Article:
You have to acknowledge the club's problem, that they could be culpable for any illegal activity that went on in their venue - so they're conscious of that fact and quite used to making sure people don't take drugs or have sex in the club. But it really goes to show how the cause of feminism is still relevant today, when women's bodies are still regulated more tightly than men's bodies, and this regulation replicates itself through legal structures such as licensing laws. It seems utterly ludicrous that taking one's top off should be such a disruptive act, that a woman's chest is "obscene" in absolutely any circumstances (except breast-feeding, so I'm told). Something really needs to change.
In one workshop, earlier during the weekend, a Finnish woman suggested that the sauna traditional in Finland meant they grew up understanding more of the real variety of human bodies, and so they have less of a hangup about bodies/nakedness (a naked body isn't always sexualised). It seems relevant to what happened. Britain needs its head examined, institutionally. This kind of repressive/suppressive crap has gone on too long.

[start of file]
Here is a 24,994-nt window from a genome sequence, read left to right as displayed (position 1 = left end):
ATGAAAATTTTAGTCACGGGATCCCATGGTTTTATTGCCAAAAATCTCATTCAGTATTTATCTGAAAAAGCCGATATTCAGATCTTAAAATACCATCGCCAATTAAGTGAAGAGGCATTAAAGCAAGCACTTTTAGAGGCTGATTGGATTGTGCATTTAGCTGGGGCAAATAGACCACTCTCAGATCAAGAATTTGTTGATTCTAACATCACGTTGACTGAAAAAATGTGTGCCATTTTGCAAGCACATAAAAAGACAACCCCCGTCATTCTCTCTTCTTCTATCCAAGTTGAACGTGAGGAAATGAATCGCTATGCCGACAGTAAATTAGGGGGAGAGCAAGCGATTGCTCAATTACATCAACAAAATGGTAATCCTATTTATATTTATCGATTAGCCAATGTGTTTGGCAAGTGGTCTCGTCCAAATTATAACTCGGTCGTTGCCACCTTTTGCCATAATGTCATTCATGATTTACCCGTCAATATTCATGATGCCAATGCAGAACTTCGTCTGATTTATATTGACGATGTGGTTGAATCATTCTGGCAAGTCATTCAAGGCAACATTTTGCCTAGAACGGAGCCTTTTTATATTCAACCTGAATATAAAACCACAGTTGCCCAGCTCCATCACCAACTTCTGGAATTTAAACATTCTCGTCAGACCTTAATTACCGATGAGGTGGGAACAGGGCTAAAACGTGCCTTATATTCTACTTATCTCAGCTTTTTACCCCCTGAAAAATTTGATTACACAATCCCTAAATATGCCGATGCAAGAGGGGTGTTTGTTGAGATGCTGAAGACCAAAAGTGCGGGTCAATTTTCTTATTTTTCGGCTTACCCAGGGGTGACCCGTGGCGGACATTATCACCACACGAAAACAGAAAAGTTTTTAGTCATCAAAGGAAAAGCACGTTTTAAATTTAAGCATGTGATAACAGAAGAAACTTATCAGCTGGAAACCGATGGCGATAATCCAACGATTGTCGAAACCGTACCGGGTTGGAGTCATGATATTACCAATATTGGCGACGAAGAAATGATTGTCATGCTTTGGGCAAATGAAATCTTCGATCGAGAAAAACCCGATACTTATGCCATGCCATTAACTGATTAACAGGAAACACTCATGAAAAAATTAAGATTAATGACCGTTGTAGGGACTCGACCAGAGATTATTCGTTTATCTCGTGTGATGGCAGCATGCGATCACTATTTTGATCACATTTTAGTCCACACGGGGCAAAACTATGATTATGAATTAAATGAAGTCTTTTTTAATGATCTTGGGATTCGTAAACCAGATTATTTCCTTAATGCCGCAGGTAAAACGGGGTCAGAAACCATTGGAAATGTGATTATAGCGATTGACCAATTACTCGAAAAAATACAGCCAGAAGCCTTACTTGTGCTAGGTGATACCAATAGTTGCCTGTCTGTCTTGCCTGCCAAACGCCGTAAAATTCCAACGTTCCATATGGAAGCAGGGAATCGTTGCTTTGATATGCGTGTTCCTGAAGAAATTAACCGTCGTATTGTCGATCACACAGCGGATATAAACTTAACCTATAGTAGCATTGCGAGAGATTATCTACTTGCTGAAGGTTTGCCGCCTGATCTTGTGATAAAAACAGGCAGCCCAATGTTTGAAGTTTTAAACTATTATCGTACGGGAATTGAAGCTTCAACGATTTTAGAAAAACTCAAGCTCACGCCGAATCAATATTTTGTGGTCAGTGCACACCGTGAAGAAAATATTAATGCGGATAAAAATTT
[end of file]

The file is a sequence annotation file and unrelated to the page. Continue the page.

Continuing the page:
The thing that first got me into Ladyfest was the music. I first went to a Ladyfest gig in Manchester and was amazed to find that the gig came with a really cool commmunity attached, with zines and stalls and a feminist motive that I could believe in. I really hope more people make that discovery.
Now that I know Ladyfest, it's sort of the other way around: I know how brilliant the concept is, but I'm amazed at all the excellent bands that turn up to a Ladyfest!